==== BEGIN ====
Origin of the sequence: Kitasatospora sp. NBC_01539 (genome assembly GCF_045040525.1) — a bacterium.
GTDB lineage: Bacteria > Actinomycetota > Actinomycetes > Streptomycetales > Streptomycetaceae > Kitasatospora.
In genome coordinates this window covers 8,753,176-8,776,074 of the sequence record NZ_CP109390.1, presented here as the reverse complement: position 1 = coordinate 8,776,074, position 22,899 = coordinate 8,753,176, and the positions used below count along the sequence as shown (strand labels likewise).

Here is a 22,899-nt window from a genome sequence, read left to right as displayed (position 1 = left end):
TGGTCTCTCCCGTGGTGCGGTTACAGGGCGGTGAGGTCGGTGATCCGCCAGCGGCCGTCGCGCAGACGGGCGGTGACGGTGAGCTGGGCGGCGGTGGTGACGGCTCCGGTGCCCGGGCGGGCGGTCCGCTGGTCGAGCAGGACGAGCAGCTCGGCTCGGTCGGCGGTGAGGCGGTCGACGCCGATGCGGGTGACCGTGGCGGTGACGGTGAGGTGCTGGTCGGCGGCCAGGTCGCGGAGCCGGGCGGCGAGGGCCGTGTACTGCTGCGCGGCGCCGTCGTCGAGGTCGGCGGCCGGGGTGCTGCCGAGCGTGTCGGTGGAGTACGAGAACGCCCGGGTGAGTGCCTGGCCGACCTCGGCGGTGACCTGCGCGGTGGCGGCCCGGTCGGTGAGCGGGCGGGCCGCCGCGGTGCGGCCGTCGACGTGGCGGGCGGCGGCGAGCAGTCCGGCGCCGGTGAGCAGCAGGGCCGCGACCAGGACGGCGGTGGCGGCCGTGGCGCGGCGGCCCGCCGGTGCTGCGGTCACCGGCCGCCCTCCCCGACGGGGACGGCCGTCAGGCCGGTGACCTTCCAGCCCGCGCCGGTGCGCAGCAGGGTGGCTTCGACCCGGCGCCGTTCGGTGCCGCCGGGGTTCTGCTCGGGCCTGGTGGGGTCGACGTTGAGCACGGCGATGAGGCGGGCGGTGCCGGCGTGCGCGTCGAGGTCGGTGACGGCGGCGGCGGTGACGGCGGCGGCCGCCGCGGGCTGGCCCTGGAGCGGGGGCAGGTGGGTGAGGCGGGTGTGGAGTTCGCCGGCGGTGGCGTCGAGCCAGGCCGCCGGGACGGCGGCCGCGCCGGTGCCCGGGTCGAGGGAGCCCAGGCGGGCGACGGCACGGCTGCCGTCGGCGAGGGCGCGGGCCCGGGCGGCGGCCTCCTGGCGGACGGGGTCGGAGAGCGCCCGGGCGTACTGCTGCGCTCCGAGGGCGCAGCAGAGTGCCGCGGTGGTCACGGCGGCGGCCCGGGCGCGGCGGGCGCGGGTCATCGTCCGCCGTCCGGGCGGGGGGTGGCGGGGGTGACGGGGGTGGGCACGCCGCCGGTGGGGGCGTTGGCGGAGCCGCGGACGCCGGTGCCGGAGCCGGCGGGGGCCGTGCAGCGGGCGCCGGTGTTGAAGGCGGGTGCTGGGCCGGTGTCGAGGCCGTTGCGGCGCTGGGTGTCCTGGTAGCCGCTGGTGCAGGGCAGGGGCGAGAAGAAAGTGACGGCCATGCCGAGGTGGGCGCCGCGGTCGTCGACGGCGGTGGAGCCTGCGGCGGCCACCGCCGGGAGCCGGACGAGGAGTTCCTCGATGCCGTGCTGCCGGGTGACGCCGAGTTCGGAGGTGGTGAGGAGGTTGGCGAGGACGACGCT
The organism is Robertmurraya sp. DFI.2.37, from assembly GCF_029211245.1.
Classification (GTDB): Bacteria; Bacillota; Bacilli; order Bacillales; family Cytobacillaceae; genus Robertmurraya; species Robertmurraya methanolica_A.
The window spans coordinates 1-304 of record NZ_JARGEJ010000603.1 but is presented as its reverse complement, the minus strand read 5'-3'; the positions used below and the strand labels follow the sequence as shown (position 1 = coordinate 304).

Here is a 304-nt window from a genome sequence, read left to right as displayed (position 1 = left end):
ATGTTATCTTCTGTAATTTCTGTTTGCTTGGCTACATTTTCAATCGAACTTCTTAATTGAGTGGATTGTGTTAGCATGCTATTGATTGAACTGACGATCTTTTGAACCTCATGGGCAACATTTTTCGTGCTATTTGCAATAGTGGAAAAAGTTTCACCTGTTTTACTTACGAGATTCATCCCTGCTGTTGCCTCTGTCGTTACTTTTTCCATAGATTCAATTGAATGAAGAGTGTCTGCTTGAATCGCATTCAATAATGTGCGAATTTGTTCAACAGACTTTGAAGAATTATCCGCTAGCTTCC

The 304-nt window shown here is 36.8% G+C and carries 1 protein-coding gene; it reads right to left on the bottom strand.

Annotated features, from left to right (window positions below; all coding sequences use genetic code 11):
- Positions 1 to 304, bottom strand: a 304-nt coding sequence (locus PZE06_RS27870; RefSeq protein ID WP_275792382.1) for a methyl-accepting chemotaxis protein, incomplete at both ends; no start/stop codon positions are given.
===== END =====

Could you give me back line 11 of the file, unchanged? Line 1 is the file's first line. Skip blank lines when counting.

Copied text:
The 304-nt window shown here is 36.8% G+C and carries 1 protein-coding gene; it reads right to left on the bottom strand.